Around the world, economies are slowly reopening months after being hastily put in the deep freeze by national governments. The service and hospitality sectors, which were mandated to all but completely close to any in-person trade, have been hit especially hard by the downturn. Reviving economies will require consumers to spend again in shops and eat in cafés.
Given the way some politicians speak about putting the economy back into gear, you’d be forgiven for believing that the salons and eateries the public have been deprived of for months simply need to reopen, subject to additional social distancing regulations.
But what if there were more to the story? Our colleague Stephen has written on why simply allowing shops to reopen is not a guarantee that the service and hospitality industries will get going again. Many consumers, particularly the elderly and most vulnerable, will continue to avoid restaurants, bars and shops if they fear visiting them will make them ill. Indeed, in many countries around the world, swathes of the economy effectively shut down a few days before lockdown was ordered precisely for this reason. Consumers stopped shopping and dining out not because they couldn’t, but because they didn’t want to – few people believe that any meal is worth potentially catching Covid-19.
A paper published in June provides evidence for Stephen’s thesis. In particular, it shows that there is virtually no difference in spending patterns in US states that have reopened versus states which have not. In turn, the authors suggest, this would indicate that health concerns are a significant driver of spending decisions – not government orders to shut down high street establishments like salons and shops.
The graph below shows a comparison of consumer spending in the states of Florida and New York. Florida came out of lockdown long before New York – though that decision has now been partially reversed – but the spending patterns in both are virtually identical in the period up to mid-June, according to the paper.
Gilberto Montibeller, a professor at Loughborough University who studies risk, told the New Statesman that any policy intended to restart the economy must take into account how risky people perceive certain activities to be – regardless of whether those activities are truly likely to transmit coronavirus. “Covid-19 is a classic example of a high perceived risk. Any policy has to deal with both perceived and actual risk and understand why people are feeling afraid.
“You cannot open the economy and expect activity to resume at steady levels, because there are health concerns. The two issues are not as isolated as policymakers assume.”
Polling released yesterday (2 July) by Ipsos Mori provides further proof that, at least in the UK, consumers are not raring to go out when lockdown is lifted on 4 July. Excluding “don’t knows”, respondents were evenly split on whether they would go to the hairdressers. But significantly more people said they would be uncomfortable doing every other activity polled as before, from going to museums to working out in the gym. By a margin of 60 per cent to 29 per cent, respondents were uncomfortable about going to bars and restaurants. Similar percentages reported unease with visiting cinemas and places of worship.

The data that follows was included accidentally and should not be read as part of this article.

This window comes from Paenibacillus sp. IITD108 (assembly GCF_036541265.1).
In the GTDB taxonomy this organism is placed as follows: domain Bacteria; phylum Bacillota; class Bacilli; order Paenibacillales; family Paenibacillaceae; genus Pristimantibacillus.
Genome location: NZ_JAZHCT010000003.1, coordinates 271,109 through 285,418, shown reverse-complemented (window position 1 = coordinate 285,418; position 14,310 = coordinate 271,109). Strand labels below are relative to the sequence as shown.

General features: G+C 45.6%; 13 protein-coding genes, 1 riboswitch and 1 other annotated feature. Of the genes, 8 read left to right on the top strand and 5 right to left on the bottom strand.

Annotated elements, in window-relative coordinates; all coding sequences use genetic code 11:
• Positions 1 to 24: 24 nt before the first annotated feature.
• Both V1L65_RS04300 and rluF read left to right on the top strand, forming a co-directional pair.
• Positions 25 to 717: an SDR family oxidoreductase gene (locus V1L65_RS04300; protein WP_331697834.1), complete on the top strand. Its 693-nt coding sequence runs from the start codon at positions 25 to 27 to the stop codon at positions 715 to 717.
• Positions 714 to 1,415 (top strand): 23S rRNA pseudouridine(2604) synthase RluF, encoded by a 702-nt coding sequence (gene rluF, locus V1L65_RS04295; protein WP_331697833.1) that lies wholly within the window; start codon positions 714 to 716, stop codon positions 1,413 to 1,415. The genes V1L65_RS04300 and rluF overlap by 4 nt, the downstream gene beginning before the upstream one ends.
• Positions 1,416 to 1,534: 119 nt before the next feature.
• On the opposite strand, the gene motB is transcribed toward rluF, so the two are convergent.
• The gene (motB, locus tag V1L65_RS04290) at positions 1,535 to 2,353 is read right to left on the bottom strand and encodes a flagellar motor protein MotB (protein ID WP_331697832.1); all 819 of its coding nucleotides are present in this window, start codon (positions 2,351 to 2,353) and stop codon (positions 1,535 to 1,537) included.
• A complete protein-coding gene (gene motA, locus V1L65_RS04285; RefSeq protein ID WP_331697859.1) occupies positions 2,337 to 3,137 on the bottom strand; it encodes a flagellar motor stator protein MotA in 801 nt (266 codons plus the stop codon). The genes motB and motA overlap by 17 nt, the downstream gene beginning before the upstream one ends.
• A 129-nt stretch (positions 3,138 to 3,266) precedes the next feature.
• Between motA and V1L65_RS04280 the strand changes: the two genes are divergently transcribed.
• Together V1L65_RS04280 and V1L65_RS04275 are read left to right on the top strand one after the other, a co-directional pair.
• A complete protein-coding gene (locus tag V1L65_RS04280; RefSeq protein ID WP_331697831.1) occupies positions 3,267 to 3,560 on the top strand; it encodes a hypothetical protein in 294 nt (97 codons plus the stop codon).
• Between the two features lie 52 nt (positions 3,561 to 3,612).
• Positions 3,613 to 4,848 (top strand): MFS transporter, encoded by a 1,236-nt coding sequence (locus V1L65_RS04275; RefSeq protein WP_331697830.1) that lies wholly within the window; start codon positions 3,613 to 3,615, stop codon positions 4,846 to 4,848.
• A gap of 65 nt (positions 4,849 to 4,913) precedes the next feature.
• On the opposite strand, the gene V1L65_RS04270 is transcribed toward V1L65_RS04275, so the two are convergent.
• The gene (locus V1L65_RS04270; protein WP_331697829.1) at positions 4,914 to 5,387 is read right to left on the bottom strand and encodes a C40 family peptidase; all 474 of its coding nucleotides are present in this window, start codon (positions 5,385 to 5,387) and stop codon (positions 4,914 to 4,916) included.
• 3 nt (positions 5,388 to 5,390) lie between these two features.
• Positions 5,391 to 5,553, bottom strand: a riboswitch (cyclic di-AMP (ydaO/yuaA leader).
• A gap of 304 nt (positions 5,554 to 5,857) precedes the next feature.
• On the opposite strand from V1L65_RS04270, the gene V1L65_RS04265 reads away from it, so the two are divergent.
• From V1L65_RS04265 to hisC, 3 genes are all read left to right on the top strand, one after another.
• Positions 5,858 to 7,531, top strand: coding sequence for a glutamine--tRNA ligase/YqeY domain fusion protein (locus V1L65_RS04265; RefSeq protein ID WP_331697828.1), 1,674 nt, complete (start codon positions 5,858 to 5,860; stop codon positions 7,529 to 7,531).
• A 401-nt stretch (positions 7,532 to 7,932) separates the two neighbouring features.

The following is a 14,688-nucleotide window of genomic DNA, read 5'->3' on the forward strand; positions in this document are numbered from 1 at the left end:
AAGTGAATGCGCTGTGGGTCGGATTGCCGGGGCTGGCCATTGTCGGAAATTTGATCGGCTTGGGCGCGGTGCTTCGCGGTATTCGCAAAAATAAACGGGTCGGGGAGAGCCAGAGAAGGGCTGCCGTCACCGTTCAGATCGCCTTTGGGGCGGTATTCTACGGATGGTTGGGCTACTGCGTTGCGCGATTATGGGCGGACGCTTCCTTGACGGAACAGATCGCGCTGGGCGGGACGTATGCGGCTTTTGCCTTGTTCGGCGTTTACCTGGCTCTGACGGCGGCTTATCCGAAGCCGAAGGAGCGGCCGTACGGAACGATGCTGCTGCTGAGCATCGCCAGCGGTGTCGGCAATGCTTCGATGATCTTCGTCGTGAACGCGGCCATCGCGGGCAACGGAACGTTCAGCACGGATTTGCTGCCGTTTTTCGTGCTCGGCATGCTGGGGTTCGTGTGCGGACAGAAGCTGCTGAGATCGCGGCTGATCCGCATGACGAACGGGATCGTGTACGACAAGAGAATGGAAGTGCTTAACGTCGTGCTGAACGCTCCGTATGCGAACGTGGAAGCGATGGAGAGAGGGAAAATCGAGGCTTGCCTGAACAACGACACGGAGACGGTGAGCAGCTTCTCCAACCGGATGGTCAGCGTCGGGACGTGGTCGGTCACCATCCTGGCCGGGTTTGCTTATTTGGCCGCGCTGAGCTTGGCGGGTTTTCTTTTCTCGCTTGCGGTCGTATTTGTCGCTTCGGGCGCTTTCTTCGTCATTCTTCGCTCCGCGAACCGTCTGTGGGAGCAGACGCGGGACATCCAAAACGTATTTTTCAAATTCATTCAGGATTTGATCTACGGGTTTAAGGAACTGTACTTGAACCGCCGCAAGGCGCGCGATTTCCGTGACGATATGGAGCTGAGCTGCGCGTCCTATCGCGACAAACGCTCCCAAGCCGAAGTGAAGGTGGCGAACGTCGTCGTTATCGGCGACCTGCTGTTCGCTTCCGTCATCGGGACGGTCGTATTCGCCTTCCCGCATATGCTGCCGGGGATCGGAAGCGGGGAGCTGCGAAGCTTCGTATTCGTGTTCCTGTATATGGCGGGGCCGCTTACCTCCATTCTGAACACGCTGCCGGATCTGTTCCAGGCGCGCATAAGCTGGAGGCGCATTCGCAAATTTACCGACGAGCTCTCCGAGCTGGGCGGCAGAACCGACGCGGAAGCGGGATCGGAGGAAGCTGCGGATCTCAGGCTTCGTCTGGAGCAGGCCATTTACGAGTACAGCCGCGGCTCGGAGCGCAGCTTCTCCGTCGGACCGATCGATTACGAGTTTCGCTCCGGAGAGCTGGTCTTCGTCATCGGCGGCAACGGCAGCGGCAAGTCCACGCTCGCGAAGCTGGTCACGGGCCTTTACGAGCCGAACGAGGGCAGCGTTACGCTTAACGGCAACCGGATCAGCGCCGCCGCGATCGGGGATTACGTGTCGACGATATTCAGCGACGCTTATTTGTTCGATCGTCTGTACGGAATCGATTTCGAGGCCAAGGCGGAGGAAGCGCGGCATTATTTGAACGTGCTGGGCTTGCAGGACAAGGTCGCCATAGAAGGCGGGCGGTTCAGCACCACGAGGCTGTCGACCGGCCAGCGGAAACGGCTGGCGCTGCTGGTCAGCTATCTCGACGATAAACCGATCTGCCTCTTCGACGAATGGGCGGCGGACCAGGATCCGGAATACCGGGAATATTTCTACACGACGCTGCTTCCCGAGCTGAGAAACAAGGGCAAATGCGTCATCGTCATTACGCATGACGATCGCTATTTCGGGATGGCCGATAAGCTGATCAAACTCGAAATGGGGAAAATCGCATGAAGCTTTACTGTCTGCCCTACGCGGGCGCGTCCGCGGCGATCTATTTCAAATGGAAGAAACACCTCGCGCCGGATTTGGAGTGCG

The same poll shows that just as the UK prepares to ease its lockdown, public concern about the coronavirus is up 13 per cent, to a total of 50 per cent.
There is some precedent to believe that fear of disease might have a significant influence on behaviour. John Barry, a historian of the Spanish flu pandemic of 1918-20, told the New Statesman that although few states and cities attempted total shutdowns to fight Spanish flu of the type seen in response to Covid-19, “there was so much fear that in many places the economy was effectively shut down because of absenteeism. In war industries like shipbuilding, absenteeism was in excess of 50 per cent. In industries not seen as essential to the war effort, my guess is that absenteeism was considerably higher.”
[see also: Coronavirus and the geopolitics of disease]
Today we see similar instances of absenteeism. In May, it was announced that English primary schools were to reopen on 1 June. An opinion poll by Deltapoll taken after the announcement found one in three parents would not send their children back until they considered it safe to do so. Sure enough, on the day primary schools opened their doors, one million children were reported to have been kept at home. Amid growing criticism from voters and political leaders, the policy was reversed.
For policymakers, this means that reopening for the sake of it may not be enough to get the economy going – especially if cases of Covid-19 begin increasing again, as they have in a majority of US states in the past week, indicating to consumers that going out is risky. Less vulnerable groups, such as the young, may be willing to use bars and restaurants, but an economic recovery cannot be sustained on the basis of a minority of consumers. The young have little money at the best of times, and these are not the best of times.